Compare the physical assessment of a child to that of an adult. In addition to describing the similar/different aspects of the physical assessment, explain how the nurse would offer instruction during the assessment, how communication would be adapted to offer explanations, and what strategies the nurse would use to encourage engagement.
Adam, great response. You provided an accurate and detailed assessment, which highlights that the assessment techniques used for adults and children are similar, with some variation. As you mentioned, differences lie in the vocabulary and communication style used during the assessment, taking into consideration the child’s developmental stage, and how much information the caregiver provides. It is essential to have an open and flexible approach when assessing children to ensure that they are comfortable and relaxed during the process. Simple communication strategies, visual aids, or demonstrations can genuinely enhance the child’s understanding of the assessment, and the nurse can gain valuable insights into the child’s health status. Obtaining a health history is vital to identify any underlying health issues or concerns, including abuse or neglect. The difference in obtaining information between children and adults is a crucial point to consider, as caregivers may reveal pertinent details that can assist in providing appropriate care to the child.
NRS 434 Topic 2 DQ 2
Physical assessment of the child and that of an adult is done similarly yet differently. The act of auscultation, palpation, taking the vital signs to get the objective data are done the same but the normal range limits are different.
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For example, the healthy adult blood pressure normal range is from 90/60 mmHg – 120/80 mmHg, pulse rate 60-100 beats per minute and temperature of 97.8 ‘F to 98.6″F whereas to a 1-11-year-old child has a heart rate of 70-120 bpm, blood pressure of 90-110 systolic and 55-75 diastolic.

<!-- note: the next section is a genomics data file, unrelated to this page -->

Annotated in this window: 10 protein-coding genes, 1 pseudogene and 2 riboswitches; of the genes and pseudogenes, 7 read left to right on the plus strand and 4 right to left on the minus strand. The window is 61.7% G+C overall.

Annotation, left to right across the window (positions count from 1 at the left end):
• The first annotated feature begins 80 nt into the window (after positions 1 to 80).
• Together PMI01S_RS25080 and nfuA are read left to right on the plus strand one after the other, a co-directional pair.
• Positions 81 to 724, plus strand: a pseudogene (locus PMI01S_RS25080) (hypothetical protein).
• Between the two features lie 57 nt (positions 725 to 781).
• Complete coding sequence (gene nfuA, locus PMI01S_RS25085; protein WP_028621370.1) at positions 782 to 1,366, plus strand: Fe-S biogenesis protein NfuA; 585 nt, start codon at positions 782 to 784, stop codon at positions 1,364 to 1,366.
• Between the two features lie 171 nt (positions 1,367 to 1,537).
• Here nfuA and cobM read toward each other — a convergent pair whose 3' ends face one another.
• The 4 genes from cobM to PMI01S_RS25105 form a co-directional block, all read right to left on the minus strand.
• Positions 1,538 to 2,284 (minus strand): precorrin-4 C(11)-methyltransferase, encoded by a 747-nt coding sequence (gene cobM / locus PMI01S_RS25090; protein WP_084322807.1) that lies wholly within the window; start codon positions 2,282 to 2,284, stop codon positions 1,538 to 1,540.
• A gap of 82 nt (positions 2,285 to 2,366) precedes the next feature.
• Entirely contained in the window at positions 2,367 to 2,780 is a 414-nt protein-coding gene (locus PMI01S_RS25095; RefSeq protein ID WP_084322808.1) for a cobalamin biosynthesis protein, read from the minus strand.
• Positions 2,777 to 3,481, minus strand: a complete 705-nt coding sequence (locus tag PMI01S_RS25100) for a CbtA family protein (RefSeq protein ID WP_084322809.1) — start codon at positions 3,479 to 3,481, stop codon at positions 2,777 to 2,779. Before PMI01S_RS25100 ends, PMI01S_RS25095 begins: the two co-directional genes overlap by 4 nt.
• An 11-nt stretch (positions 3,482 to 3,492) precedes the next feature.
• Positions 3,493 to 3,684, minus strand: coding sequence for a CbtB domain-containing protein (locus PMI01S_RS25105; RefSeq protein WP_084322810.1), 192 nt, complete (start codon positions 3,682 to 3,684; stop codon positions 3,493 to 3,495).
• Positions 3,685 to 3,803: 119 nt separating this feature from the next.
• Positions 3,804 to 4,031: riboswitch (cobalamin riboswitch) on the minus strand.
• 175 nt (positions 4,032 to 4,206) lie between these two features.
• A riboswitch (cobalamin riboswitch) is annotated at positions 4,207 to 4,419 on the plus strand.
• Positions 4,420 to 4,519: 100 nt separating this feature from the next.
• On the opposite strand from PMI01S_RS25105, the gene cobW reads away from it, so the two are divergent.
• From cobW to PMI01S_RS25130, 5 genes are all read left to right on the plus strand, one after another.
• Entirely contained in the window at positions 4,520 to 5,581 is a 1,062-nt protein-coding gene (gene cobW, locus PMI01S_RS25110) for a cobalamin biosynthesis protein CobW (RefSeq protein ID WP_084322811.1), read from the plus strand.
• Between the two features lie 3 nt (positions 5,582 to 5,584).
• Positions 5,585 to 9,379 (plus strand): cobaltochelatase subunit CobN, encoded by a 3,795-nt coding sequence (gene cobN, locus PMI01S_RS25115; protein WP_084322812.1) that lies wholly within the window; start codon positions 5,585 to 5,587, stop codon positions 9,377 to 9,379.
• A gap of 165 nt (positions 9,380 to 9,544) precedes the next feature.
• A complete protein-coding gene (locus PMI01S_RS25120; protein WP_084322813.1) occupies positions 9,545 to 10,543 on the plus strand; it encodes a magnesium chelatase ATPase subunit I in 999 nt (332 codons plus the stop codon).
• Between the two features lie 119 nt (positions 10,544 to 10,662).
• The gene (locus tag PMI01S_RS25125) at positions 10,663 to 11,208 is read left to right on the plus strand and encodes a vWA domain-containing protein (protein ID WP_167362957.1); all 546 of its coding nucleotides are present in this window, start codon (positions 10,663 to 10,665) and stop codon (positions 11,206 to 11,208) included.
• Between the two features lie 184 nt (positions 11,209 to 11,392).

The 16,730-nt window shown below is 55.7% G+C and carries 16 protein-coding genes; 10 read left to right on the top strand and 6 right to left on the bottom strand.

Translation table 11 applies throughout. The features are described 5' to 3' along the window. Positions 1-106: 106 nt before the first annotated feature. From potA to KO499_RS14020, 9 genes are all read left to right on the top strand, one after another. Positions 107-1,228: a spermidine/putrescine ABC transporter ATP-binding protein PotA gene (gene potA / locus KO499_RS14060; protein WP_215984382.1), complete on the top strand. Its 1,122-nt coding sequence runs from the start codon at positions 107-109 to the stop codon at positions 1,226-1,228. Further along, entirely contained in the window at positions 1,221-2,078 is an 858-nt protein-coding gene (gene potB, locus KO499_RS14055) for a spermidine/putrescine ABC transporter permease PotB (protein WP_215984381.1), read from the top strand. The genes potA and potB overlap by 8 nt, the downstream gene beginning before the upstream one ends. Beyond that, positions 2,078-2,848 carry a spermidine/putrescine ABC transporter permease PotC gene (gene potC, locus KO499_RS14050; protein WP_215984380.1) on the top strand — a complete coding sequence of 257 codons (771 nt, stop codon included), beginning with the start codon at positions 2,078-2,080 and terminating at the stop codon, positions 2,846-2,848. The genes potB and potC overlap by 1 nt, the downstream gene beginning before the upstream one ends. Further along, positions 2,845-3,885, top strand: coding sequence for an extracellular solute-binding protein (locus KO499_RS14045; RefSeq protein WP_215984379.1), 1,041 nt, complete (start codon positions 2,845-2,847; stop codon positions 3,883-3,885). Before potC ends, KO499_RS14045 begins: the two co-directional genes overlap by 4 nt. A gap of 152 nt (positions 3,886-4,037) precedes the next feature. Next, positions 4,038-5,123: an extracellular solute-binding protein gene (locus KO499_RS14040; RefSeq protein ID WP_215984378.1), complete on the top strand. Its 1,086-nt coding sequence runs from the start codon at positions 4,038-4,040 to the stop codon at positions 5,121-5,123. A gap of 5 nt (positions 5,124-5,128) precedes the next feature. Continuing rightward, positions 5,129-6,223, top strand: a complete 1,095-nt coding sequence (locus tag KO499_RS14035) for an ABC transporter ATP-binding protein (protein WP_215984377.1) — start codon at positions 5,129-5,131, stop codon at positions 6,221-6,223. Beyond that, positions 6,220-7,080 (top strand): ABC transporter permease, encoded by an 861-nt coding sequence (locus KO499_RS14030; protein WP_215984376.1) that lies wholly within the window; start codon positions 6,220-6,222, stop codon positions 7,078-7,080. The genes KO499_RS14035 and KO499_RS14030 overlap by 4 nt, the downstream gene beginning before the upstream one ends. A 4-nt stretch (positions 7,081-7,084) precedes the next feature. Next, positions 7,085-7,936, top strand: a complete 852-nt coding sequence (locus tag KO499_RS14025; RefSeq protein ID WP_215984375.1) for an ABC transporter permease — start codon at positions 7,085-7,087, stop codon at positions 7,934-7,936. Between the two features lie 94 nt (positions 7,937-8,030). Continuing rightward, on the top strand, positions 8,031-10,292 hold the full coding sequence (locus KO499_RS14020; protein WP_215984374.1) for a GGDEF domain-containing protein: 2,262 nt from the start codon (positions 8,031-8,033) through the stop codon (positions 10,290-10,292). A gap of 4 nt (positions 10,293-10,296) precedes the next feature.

NRS 434 Topic 2 DQ 2
In using Erikson’s theory, an adult’s stage of development is focused on the fear of loneliness if there is no long-lasting relationship and adult contemplates their contribution to society with their achievements or lack of, and for a school-aged child, the focus is more on establishing trust and self-esteem (Grand Canyon University, 2018).
Communication and approach with these two different age groups also differ. A caring and comfortable environment is needed for a school-aged child in order to extend their trust from their parents to the healthcare provider. NRS 434 Topic 2 DQ 2
The questions are also formulated so that the child is able to answer. Whereas for the adult, a more factual and straightforward questioning is done. NRS 434 Topic 2 DQ 2 Utilizing the evidence-based practice tools provided to the health care team, a thorough and effective assessment is done to promote health and have an effective nursing process.
Grand Canyon University (Ed). (2018). Health assessment: Foundations for effective practice. Retrieved from https://lc.gcumedia.com/nrs434vn/health-assessment-foundations-for-effective-practice/v1.1/
Medline Plus. Retrieved from: Vital signs: MedlinePlus Medical Encyclopedia
C.S.Mott Children’s Hospital .Retrieved from: Vital Signs in Children | CS Mott ChilVital Signs in Children | CS Mott Children’s Hospital | Michigan Medicinedren’s Hospital | Michigan MedicineNRS 434 Topic 2 DQ 2
Child development assessment is defined as a process of getting data about their growth and development. The Nurse aims at getting a record growth in all areas while collecting the information. The data being collected include language, cognitive and social-emotional and approaches to learning. Child assessments is important in ascertaining children with special needs that may require extra support (Kaufman, 2018).
Comparing physical assessments of a child to an adult
Obtaining data is different at each age because human needs vary with age. In addition, the mode of assessment used is dynamic. For example, piece of information is obtained from the parent or care giver in a 5-year-old compared to the nineteen-year-old that can express themselves coherently. NRS 434 Topic 2 DQ 2